Mar 312018
 

It’s been a long time since I’ve taught a book where the gap between how much I loved it and how much my students disliked it was as large as it was with Karen Russell’s collection of short stories.

I can say without reservation that these stories are (almost without exception) marvelous. Funny and allegorical, they are a lot like bones: let them simmer slowly over a steady heat and they give up riches. Yet my students, who I thought would be sucked in by the fantastic elements and young adult protagonists, were put off and confused by them. They asked things like “Do the goggles really let them see ghosts?” and “Are the girls werewolves?”—which is fine but only if you’re willing to accept that the answer is “Yes. But maybe not.” And then to think about how “yes” changes your sense of the story, and then how “no” and “maybe” do. For reasons I don’t really understand, my class wouldn’t go there and got hung up on the ambiguity generated by the conceits.

Here’s my dream though: they have read the thing and someday, they are going to be at a cocktail party, trying their best to fit in and to impress but failing and when they leave and become self-hating and say to themselves (or to their significant other) something along the lines of “I’m like an animal and am not fit to attend these things and I don’t understand why anyone would invite me to wander loose among the humans like that,” they’ll remember this book and think “oh, wait, I get it now…”

 March 31, 2018  Book Logs Tagged with:
Mar 312018
 

The idea for this book is straightforward: cull the biographical material for enough details to describe a typical work day for each of the chosen writers.

I know most of the writers here quite well, and yet the resulting portraits turned out to be fascinating. A biography presents a life, but how someone fits the thing it is that they do into that life operates like a windows onto their personality and their sense of who they are.

 March 31, 2018  Book Logs Tagged with: ,
Mar 302018
 

I’d used Macs throughout high school school but, for reasons of cost, had always had PCs through university. I didn’t switch to Mac until I started my PhD. At that point, I bought a mini so I could use Scrivener while writing my dissertation. I loved that machine more than just about any computer I’ve ever had, but eventually I upgraded to a MacBook Pro, which at the time had two video cards and lots of ports. Eventually, opting for a bigger screen, I sold it and moved to an iMac.

In the years since, I’ve had other Macs, plenty of iPhones and a couple iPads. And yet, over the past few years, I’ve been less and less satisfied with my computers. The early problems were all about gaming. I’m not a hardcore gamer, but I play games as a way to hang out with family. Increasingly though, playing games with them was not an option because so many games just wouldn’t play on my Macs. There might be a port, and I might be able to load it and “play” but having a game operate on the Mac at minimum specs is not the same thing as being able to “play with” other people. The reality of this distinction became glaring when I bought a retina iMac. It was beautiful, but could barely run any game I played even at 1080p.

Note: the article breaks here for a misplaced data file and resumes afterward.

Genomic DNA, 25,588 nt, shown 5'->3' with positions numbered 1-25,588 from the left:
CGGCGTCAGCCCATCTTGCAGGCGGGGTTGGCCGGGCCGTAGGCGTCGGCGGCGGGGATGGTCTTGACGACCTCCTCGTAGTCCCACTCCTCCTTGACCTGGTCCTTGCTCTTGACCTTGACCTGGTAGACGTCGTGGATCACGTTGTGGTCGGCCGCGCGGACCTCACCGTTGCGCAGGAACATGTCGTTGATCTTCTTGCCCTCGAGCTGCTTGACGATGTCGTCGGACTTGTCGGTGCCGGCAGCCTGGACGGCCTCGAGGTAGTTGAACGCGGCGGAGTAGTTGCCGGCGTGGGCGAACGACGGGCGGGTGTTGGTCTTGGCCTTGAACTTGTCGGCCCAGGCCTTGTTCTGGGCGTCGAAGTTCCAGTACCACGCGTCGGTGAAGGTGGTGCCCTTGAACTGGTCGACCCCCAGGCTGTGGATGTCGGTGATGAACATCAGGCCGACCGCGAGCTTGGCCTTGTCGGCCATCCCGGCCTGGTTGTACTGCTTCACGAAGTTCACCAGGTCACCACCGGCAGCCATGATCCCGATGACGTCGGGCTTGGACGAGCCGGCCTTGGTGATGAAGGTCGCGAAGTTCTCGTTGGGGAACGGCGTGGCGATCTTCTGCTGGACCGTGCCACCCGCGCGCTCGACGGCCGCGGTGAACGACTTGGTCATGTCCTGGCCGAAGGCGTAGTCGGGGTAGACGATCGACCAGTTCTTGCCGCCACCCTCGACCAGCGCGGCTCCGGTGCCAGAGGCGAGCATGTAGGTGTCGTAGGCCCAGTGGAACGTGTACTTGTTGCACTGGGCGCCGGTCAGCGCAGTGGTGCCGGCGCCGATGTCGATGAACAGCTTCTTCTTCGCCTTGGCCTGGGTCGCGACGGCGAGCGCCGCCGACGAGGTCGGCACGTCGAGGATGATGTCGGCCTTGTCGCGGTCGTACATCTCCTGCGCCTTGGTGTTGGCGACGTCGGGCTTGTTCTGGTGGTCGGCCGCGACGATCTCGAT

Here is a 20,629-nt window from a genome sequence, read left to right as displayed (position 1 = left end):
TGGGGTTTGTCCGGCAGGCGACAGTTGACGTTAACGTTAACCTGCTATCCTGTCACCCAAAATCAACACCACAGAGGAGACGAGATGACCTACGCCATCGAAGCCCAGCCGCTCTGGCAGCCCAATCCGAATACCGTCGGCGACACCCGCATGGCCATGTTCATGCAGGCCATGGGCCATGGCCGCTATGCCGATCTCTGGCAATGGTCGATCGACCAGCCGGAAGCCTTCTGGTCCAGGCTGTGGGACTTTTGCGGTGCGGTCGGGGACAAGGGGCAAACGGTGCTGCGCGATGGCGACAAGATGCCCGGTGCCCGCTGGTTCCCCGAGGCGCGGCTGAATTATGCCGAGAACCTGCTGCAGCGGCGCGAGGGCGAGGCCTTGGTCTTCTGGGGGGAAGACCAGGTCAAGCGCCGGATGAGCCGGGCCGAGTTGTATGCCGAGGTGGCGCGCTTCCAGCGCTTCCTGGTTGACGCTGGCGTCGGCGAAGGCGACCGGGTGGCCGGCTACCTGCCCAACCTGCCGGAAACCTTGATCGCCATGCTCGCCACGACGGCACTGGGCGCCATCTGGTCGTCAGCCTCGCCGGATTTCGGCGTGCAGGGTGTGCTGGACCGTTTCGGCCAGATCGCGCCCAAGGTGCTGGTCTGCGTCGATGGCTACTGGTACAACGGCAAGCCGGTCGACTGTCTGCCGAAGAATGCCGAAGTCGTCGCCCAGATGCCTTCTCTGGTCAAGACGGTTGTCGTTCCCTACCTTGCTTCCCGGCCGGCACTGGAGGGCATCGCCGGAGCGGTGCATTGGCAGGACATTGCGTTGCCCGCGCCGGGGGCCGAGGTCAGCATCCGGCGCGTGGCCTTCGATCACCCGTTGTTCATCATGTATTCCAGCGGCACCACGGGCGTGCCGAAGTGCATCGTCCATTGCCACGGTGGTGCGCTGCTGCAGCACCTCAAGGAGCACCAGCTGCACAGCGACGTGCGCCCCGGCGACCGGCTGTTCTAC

So I sold it and bought a new MacBook Pro. This machine turned out to be a disaster. Even without the touchbar, it was extremely expensive and my experience of the machine was not good. I hated the keyboard, which seems petty, but on a laptop is a big deal. More importantly, I was getting beachballs all over the place as I worked. And this happened even on text-based documents.

There was nothing physically wrong with the machine, but it was not at all enjoyable to use. Thinking it might help, I wiped the drive and reinstalled the OS, but the machine continued to gasp as it did basic work. Maybe I’m wrong, but I think it had to do with the fact that so much of its resources were being spent to run the display at native resolution. Yes, that screen was gorgeous, but it wasn’t worth the hassles it seemed to be causing.

After months of this I was fed up and called my brother. He’s got good sense and we talked through options. On the one hand, I liked MacOS and didn’t really want to give it up. I also did most of my work in DevonThink Pro and Tinderbox, neither of which worked on Windows. (Scrivener did.) On the other hand, with a PC, I’d eliminate the substantial friction caused by using a Mac in a workplace that’s purely PC. Becoming familiar with Windows again would also help me with the classroom and student tech. And yes, I’d be able to play whatever games I wanted to.

After talking through all this, I made the (in retrospect) extremely impulsive decision to sell my MBP and to order the parts I needed to build myself a PC. That was a little more than a month ago, and I’m typing this post on that new machine.

And what do I think?